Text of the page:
When I realised that it was too difficult for us to discuss the Heart Sutra, I turned the conversation away from that text and simply asked him if he held any particular belief as to why Japan had experienced this earthquake and tsunami that had killed thousands of people. Knowing that he was a Buddhist, I asked him, “Do you attribute the events to karma?” No, he told me. The events didn’t occur because of any karmic debt that had accrued. I nodded and asked him, “What about the belief that attachment leads to suffering? Did attachment in any way catalyse the earthquake and tsunami?” No, he told me. That had nothing to do with it. I nodded again and asked: “So why did this earthquake and tsunami occur?”

He said to me: “It occurred because…”

…And I leaned closer, desperate to hear his answer…

It seemed that he was speaking so slowly and yet with the assurance of someone who had arrived at a satisfactory answer. “It occurred because of the movements…”

…And I leaned closer still…

“…of tectonic plates. You see, Japan is located at the intersection of some tectonic plates and this is why we have all these earthquakes.”

I stared at him for a bit, wondering if he was joking.

He looked back at me and said: “It’s true. You ask any Japanese person and they’ll tell you the same thing.”

He really did seem serious. In fact, I began to think: he is serious but, nonetheless, the joke is on me. I’ve been wound up so tightly about this piece. I’ve become so desperate for solutions to its central issue.

Not long afterwards, as he walked me back to the street, I asked him if he knew where I could find any English-language analyses of the Heart Sutra. He said to me, “You’d better come to my office.”

It turned out that his office was also housed in the departmental library. His desk was surrounded by shelves of books. He kindly recommended some texts and I was able to photocopy some excerpts.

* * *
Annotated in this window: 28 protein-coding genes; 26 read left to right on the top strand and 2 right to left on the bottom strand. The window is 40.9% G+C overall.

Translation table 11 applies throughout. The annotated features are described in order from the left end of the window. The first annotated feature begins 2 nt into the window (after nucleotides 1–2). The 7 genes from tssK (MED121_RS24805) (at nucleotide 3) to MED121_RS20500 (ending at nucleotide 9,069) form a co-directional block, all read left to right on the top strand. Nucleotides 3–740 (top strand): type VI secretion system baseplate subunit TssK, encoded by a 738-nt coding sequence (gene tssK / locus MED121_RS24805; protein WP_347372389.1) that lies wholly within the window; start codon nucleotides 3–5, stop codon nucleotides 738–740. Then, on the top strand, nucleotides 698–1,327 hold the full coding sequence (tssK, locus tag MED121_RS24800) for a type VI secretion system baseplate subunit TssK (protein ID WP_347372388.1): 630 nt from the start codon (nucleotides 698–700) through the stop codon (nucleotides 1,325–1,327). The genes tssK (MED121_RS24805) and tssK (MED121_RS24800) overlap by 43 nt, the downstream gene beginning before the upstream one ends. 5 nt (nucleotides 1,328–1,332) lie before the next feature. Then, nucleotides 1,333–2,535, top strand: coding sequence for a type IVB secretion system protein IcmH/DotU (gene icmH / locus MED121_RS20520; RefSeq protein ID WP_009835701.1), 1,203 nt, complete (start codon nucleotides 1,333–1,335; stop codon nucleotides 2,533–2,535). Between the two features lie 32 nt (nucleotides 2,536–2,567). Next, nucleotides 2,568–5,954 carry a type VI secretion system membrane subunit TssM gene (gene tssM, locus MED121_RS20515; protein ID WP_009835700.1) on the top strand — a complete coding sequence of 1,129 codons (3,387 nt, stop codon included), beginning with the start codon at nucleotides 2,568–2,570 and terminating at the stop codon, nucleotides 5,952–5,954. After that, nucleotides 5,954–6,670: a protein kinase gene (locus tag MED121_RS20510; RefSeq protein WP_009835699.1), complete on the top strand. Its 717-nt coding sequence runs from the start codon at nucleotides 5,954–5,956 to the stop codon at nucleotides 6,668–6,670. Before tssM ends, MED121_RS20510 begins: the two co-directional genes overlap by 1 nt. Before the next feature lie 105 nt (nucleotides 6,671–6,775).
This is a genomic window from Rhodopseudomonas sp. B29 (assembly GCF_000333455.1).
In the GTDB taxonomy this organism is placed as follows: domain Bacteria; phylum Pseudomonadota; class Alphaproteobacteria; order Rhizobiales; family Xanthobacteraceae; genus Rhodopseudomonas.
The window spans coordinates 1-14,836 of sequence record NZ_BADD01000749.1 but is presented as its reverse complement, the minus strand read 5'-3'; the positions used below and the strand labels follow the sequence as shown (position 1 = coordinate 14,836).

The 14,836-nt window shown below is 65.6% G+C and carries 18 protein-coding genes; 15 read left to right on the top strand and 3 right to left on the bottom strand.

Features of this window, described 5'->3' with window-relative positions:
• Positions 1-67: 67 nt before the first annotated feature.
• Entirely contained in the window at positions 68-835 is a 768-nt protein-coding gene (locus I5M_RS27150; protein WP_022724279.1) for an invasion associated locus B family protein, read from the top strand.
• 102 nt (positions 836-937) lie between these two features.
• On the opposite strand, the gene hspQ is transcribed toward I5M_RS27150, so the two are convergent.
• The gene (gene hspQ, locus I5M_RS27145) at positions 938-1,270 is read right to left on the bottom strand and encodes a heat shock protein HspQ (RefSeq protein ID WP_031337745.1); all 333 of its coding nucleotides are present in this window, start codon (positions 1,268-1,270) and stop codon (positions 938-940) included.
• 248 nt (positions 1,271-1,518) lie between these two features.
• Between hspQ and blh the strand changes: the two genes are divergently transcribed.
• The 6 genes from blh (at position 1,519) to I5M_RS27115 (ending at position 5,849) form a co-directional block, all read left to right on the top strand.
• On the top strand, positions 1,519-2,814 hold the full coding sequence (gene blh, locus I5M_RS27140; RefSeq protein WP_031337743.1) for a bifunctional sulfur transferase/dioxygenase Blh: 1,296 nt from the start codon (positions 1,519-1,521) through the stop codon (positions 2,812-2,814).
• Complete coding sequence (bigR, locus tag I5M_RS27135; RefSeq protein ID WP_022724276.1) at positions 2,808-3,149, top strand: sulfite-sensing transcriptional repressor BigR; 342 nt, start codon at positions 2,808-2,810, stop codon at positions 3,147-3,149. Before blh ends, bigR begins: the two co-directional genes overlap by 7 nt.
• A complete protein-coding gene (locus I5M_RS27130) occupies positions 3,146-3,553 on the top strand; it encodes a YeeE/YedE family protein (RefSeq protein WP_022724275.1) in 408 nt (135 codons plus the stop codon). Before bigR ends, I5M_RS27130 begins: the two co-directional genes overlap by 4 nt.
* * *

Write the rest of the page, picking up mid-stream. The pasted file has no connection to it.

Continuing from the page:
Yet, around a week before I was due to return to Australia, I still had not finished my draft of the piece. One of the excerpts that I had photocopied back at Nagoya University had helped me, but the draft was still missing a conclusion. I utterly regretted putting so much pressure on myself to finish the draft during my residency. I felt that I was going to return to Australia without a draft to show for my residency, and – despite all my work in Japan – feeling a sense of failure.

But there was one more thing I decided to do. I decided to travel to Sendai, to see if I could take a look, firsthand, at some of the areas affected by the earthquake and tsunami. I reasoned that maybe this would help me finish the draft.

But on the day that I was due to go to Sendai, I had this stronger feeling that I should stay in my flat instead and work on the piece. Although this would be the last day that I would be available to travel to Sendai, I just had this sense that I shouldn’t go – that I should leave Sendai to its citizens and I should work on my piece.

So, once again, I stayed in my flat all day and for most of the night, and I finished the draft later that night.


Just a few months after I came back to Australia, my mum was diagnosed with cancer. I stopped all work on my book. My mum died on 3 January 2012.

By the time February came, I was desperate to get away from all the obligations and pain that I was feeling in Melbourne. I decided to take my pain to San Francisco instead. It was the first time, as an adult, that I had ever taken an overseas holiday that didn’t involve a writers’ festival or residency. While I was there, someone asked me to give a talk to their creative writing class, but I turned them down.

By this time, my piece had already been accepted by Meanjin. I’d already re-drafted it and made corrections to the copy edit and an early set of proofs. While I was in San Francisco, I read over the last set of proofs and made my final corrections.

Now this piece has been published. It’s almost 9000 words long. I look at this piece and it is so steeped in pain.

I am so glad that I wrote it.

Tags: , ,